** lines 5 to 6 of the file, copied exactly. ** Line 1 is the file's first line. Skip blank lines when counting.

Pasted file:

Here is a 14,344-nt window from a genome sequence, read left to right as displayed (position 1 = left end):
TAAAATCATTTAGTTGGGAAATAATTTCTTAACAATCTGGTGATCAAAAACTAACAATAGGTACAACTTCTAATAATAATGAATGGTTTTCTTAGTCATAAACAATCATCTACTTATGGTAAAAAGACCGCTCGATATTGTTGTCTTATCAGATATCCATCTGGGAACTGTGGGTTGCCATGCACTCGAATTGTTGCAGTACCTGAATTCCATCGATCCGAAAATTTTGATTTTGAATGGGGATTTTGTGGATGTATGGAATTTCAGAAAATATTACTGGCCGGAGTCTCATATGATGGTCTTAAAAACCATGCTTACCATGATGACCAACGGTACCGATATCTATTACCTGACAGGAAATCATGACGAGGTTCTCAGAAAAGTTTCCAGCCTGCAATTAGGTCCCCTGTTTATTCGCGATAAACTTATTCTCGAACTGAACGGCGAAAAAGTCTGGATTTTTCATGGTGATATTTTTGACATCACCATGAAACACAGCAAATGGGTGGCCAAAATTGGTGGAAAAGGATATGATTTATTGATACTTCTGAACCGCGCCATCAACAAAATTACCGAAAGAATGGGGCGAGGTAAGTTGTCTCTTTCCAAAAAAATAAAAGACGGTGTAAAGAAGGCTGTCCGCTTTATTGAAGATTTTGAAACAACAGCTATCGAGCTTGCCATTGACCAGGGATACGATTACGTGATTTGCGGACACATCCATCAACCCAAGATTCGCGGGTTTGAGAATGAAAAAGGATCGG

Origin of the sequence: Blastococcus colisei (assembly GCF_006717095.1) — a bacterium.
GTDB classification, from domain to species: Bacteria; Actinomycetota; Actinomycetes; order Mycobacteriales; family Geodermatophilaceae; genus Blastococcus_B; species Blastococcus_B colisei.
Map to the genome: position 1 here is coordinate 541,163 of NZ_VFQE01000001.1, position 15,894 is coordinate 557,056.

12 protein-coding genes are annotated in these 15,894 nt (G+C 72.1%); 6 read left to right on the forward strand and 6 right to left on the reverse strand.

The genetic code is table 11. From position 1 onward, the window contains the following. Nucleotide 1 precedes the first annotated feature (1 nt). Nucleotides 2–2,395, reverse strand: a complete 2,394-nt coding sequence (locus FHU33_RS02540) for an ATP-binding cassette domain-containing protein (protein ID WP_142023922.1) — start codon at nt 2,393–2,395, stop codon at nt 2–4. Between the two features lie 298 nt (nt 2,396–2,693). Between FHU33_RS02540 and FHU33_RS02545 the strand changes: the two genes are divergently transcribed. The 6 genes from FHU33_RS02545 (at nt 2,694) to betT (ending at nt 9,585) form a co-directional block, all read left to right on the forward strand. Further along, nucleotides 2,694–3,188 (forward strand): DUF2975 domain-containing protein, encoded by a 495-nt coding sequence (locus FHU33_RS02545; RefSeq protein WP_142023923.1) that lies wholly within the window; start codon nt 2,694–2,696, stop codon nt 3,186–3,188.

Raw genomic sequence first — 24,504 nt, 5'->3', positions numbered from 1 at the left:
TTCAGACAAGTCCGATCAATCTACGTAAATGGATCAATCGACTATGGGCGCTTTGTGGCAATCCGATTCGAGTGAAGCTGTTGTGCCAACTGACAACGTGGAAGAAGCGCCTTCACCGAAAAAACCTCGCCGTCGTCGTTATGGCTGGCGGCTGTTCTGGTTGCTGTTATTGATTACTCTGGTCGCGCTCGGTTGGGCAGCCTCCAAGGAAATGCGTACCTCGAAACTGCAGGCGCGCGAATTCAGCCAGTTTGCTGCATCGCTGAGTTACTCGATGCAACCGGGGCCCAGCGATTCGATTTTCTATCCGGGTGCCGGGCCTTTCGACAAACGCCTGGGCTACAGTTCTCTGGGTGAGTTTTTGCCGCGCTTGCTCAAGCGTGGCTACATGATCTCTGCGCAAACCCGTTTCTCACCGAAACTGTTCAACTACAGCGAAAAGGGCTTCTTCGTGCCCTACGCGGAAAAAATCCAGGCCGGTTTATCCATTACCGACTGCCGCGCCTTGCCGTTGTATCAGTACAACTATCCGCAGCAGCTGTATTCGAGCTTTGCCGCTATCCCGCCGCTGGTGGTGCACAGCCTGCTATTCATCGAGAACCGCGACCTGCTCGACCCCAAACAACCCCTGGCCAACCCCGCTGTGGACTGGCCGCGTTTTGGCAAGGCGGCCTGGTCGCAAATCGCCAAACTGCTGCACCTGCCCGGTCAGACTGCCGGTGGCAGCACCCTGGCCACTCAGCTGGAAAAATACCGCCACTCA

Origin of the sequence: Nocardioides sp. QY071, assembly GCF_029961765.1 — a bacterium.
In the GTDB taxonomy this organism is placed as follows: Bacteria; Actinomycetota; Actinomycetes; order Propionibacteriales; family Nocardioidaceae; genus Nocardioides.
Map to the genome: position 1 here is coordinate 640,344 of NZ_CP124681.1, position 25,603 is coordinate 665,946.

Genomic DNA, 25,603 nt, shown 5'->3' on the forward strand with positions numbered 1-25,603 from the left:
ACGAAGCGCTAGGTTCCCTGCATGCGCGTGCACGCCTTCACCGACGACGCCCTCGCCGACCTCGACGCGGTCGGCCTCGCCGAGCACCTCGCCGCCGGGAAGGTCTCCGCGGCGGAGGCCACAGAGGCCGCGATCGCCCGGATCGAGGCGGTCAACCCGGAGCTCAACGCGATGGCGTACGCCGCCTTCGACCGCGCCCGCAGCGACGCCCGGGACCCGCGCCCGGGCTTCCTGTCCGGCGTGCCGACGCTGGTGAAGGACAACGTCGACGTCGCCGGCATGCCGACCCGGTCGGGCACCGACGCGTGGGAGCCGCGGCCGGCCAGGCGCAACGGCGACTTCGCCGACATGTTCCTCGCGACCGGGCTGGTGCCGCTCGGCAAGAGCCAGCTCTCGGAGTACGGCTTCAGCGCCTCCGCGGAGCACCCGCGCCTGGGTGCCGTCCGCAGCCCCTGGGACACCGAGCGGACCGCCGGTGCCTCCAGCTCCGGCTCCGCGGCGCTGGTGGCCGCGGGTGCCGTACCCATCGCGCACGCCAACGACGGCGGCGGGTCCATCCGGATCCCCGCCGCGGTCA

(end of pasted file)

Map to the genome: position 1 here is coordinate 541,163 of NZ_VFQE01000001.1, position 15,894 is coordinate 557,056.

12 protein-coding genes are annotated in these 15,894 nt (G+C 72.1%); 6 read left to right on the forward strand and 6 right to left on the reverse strand.